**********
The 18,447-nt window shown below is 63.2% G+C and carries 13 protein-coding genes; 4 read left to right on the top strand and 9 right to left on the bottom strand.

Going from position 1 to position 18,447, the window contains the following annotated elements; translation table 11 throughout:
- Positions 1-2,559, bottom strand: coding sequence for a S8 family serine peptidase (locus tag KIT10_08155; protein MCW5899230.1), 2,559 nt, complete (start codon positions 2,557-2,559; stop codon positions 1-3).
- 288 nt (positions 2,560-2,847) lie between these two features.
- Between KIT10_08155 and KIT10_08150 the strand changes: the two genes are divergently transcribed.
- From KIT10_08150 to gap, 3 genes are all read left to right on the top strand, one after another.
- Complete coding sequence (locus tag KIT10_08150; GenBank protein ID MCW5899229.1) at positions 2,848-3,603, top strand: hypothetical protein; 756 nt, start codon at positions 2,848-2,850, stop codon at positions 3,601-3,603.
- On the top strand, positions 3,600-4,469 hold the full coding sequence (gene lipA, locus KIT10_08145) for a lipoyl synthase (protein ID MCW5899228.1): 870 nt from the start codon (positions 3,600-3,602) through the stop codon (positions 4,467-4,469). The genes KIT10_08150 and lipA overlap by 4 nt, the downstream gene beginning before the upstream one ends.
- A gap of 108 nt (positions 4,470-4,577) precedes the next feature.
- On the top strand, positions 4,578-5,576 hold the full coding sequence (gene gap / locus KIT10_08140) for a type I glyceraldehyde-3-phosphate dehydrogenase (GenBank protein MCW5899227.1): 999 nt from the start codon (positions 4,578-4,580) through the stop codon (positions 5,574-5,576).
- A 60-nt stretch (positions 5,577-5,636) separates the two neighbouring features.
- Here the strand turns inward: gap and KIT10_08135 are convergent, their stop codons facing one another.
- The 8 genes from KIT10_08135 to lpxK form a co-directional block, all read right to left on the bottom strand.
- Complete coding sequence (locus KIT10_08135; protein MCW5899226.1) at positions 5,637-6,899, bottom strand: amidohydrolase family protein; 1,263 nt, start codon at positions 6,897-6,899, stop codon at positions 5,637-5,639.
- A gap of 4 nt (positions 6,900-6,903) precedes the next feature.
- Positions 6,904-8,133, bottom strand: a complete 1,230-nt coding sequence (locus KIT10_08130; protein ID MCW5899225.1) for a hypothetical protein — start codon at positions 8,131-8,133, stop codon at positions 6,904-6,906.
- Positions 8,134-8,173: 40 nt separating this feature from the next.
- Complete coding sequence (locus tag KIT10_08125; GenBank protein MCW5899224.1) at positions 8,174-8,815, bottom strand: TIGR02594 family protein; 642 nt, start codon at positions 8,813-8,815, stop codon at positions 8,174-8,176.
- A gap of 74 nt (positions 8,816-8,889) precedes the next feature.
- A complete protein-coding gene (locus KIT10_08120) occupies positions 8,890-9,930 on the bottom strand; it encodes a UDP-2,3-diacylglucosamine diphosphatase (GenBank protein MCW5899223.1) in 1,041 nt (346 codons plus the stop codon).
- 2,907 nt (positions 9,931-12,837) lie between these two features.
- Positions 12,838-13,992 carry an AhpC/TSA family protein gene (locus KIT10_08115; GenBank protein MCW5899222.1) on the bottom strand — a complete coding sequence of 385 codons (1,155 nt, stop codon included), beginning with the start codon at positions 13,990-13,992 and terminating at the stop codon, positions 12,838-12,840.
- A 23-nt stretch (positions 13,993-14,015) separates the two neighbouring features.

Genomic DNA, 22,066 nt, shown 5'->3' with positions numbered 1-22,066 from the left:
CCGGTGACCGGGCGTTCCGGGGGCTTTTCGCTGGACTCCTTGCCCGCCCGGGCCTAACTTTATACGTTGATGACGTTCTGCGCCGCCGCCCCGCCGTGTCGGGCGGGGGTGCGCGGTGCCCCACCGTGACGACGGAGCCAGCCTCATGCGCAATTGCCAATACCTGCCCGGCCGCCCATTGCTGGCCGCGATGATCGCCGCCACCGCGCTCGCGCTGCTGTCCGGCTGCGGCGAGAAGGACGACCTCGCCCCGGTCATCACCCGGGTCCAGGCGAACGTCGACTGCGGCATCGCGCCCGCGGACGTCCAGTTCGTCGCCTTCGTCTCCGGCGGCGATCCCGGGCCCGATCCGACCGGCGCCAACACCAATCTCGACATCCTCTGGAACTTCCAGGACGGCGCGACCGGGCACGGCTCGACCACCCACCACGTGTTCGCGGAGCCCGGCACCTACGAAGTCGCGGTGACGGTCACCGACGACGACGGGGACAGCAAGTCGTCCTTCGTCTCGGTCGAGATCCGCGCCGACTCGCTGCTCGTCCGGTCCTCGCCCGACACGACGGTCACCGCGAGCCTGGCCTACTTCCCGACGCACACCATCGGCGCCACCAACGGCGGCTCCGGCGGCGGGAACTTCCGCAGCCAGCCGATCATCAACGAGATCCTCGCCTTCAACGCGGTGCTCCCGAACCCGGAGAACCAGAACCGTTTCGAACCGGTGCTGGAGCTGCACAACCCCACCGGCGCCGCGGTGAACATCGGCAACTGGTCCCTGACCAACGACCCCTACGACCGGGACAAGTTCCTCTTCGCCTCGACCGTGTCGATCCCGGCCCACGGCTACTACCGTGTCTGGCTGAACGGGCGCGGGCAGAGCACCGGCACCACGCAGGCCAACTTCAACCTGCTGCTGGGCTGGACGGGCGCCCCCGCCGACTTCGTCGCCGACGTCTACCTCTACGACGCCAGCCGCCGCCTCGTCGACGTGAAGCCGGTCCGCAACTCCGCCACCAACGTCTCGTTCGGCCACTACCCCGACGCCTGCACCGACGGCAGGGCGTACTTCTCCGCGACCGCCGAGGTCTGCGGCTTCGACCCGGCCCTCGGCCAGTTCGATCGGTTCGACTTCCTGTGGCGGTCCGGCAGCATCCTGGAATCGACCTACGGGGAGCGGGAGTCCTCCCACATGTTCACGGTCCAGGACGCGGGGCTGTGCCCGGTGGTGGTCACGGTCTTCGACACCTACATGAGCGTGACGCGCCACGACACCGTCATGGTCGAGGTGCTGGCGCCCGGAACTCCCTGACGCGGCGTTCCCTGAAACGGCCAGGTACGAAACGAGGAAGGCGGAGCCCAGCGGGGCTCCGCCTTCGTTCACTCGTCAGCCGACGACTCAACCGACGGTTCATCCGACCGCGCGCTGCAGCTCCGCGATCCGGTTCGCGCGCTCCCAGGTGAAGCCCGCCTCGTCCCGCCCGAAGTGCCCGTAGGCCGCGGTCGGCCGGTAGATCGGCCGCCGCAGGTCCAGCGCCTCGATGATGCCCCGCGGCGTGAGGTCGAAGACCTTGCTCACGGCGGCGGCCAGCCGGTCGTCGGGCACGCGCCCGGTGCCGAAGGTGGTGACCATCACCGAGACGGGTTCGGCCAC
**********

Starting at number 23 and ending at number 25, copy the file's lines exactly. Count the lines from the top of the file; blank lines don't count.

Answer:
- A 23-nt stretch (positions 13,993-14,015) separates the two neighbouring features.

Genomic DNA, 22,066 nt, shown 5'->3' with positions numbered 1-22,066 from the left:
CCGGTGACCGGGCGTTCCGGGGGCTTTTCGCTGGACTCCTTGCCCGCCCGGGCCTAACTTTATACGTTGATGACGTTCTGCGCCGCCGCCCCGCCGTGTCGGGCGGGGGTGCGCGGTGCCCCACCGTGACGACGGAGCCAGCCTCATGCGCAATTGCCAATACCTGCCCGGCCGCCCATTGCTGGCCGCGATGATCGCCGCCACCGCGCTCGCGCTGCTGTCCGGCTGCGGCGAGAAGGACGACCTCGCCCCGGTCATCACCCGGGTCCAGGCGAACGTCGACTGCGGCATCGCGCCCGCGGACGTCCAGTTCGTCGCCTTCGTCTCCGGCGGCGATCCCGGGCCCGATCCGACCGGCGCCAACACCAATCTCGACATCCTCTGGAACTTCCAGGACGGCGCGACCGGGCACGGCTCGACCACCCACCACGTGTTCGCGGAGCCCGGCACCTACGAAGTCGCGGTGACGGTCACCGACGACGACGGGGACAGCAAGTCGTCCTTCGTCTCGGTCGAGATCCGCGCCGACTCGCTGCTCGTCCGGTCCTCGCCCGACACGACGGTCACCGCGAGCCTGGCCTACTTCCCGACGCACACCATCGGCGCCACCAACGGCGGCTCCGGCGGCGGGAACTTCCGCAGCCAGCCGATCATCAACGAGATCCTCGCCTTCAACGCGGTGCTCCCGAACCCGGAGAACCAGAACCGTTTCGAACCGGTGCTGGAGCTGCACAACCCCACCGGCGCCGCGGTGAACATCGGCAACTGGTCCCTGACCAACGACCCCTACGACCGGGACAAGTTCCTCTTCGCCTCGACCGTGTCGATCCCGGCCCACGGCTACTACCGTGTCTGGCTGAACGGGCGCGGGCAGAGCACCGGCACCACGCAGGCCAACTTCAACCTGCTGCTGGGCTGGACGGGCGCCCCCGCCGACTTCGTCGCCGACGTCTACCTCTACGACGCCAGCCGCCGCCTCGTCGACGTGAAGCCGGTCCGCAACTCCGCCACCAACGTCTCGTTCGGCCACTACCCCGACGCCTGCACCGACGGCAGGGCGTACTTCTCCGCGACCGCCGAGGTCTGCGGCTTCGACCCGGCCCTCGGCCAGTTCGATCGGTTCGACTTCCTGTGGCGGTCCGGCAGCATCCTGGAATCGACCTACGGGGAGCGGGAGTCCTCCCACATGTTCACGGTCCAGGACGCGGGGCTGTGCCCGGTGGTGGTCACGGTCTTCGACACCTACATGAGCGTGACGCGCCACGACACCGTCATGGTCGAGGTGCTGGCGCCCGGAACTCCCTGACGCGGCGTTCCCTGAAACGGCCAGGTACGAAACGAGGAAGGCGGAGCCCAGCGGGGCTCCGCCTTCGTTCACTCGTCAGCCGACGACTCAACCGACGGTTCATCCGACCGCGCGCTGCAGCTCCGCGATCCGGTTCGCGCGCTCCCAGGTGAAGCCCGCCTCGTCCCGCCCGAAGTGCCCGTAGGCCGCGGTCGGCCGGTAGATCGGCCGCCGCAGGTCCAGCGCCTCGATGATGCCCCGCGGCGTGAGGTCGAAGACCTTGCTCACGGCGGCGGCCAGCCGGTCGTCGGGCACGCGCCCGGTGCCGAAGGTGGTGACCATCACCGAGACGGGTTCGGCCAC